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BT Currents - Hot Topics in Employment Law
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12 Jan 2018 ICE Raids on 7-Eleven Franchise Stores Result in 21 Arrests

  On January 10, U.S. Immigration and Customs Enforcement (ICE) agents commenced employment audits at nearly 100 7-Eleven franchises across the U.S., signaling the biggest crackdown on suspected illegal workers since President Trump took office. The raids resulted in 21 administrative arrests. Following the raids, ICE Deputy Director Thomas Homan said in a statement: “Today’s actions send a strong message to U.S. businesses that hire and employ an illegal workforce: ICE will enforce the law, and if you are found to be breaking the law,…

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24 Nov 2014 Decision Bears A Close Look on Application of Quid Pro Quo Harassment LETTER OF THE LAW: CURRENT EMPLOYMENT LAW ISSUES A-Z

Many readers will have a general sense that there is a difference between quid pro quo and hostile work environment (HWE) harassment.  HWE is (fortunately, I suppose, in some relative sense) the more common form of harassment, and an employer can often avoid liability if it has taken sufficient steps to manage harassment in the workplace.  Quid pro quo comes up less frequently, and is the conditioning of employment benefits such as a promotion, raise, or even continued employee on the submission to a managerial…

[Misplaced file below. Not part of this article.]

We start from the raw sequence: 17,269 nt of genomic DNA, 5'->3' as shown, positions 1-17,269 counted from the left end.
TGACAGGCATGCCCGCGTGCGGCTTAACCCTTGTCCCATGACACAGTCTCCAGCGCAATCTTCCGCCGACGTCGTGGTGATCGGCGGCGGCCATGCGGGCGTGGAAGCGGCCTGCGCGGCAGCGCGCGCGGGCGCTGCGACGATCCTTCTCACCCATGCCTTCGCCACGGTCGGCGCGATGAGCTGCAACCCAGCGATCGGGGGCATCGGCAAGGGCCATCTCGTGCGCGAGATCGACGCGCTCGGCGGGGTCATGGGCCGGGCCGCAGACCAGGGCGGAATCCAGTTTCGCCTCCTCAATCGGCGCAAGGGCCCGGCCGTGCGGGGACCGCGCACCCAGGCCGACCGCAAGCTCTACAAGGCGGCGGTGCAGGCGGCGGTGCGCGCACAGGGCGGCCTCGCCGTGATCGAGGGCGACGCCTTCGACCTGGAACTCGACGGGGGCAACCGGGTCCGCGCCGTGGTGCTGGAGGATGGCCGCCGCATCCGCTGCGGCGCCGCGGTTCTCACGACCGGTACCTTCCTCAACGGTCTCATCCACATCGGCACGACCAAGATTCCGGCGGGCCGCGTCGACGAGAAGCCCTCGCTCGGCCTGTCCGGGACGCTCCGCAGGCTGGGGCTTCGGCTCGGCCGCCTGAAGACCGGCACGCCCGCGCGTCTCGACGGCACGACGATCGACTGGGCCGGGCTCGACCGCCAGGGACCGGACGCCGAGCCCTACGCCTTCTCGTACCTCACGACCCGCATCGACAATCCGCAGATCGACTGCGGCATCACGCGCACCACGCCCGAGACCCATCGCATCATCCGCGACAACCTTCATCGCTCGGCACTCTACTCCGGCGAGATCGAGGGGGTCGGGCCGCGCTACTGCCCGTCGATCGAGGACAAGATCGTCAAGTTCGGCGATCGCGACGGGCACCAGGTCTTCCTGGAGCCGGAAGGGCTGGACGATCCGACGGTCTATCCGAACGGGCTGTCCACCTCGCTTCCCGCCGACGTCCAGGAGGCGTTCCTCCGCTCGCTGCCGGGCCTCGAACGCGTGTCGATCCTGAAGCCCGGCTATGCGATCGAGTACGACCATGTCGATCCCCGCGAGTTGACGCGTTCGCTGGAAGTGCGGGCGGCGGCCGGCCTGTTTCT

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18 Mar 2014 Behind “Obnoxious” Headlines, A Good Noncompete Strategy Reminder

  We have written often on this blog, including here, about the importance of the difference in state laws on noncompete agreements to drafting and enforcement strategies. A New York case involving one such case recently went somewhat viral, probably because of the court’s use of the term “truly obnoxious” four times in the opinion to refer to the employer’s Florida choice of law clause.   Far be it from me to stand in the way of a good headline, but in context the court…

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22 May 2012 Entertainers, Facebook Messages and the Work-Product Doctrine?

A federal district court in New York recently ruled that Facebook messages sent by plaintiffs in anticipation of litigation were eligible for qualified protection under the “work-product” doctrine (meaning they would be shielded from disclosure). Plaintiffs were former entertainers at the Penthouse Executive Club, and brought a collective action alleging the defendants failed to pay minimum wages and overtime compensation. The messages, sent to potential class members, reflected conversations with plaintiffs’ counsel regarding litigation strategy. The communications also included responses to specific questions about the lawsuit. However, reply messages from nonparties…

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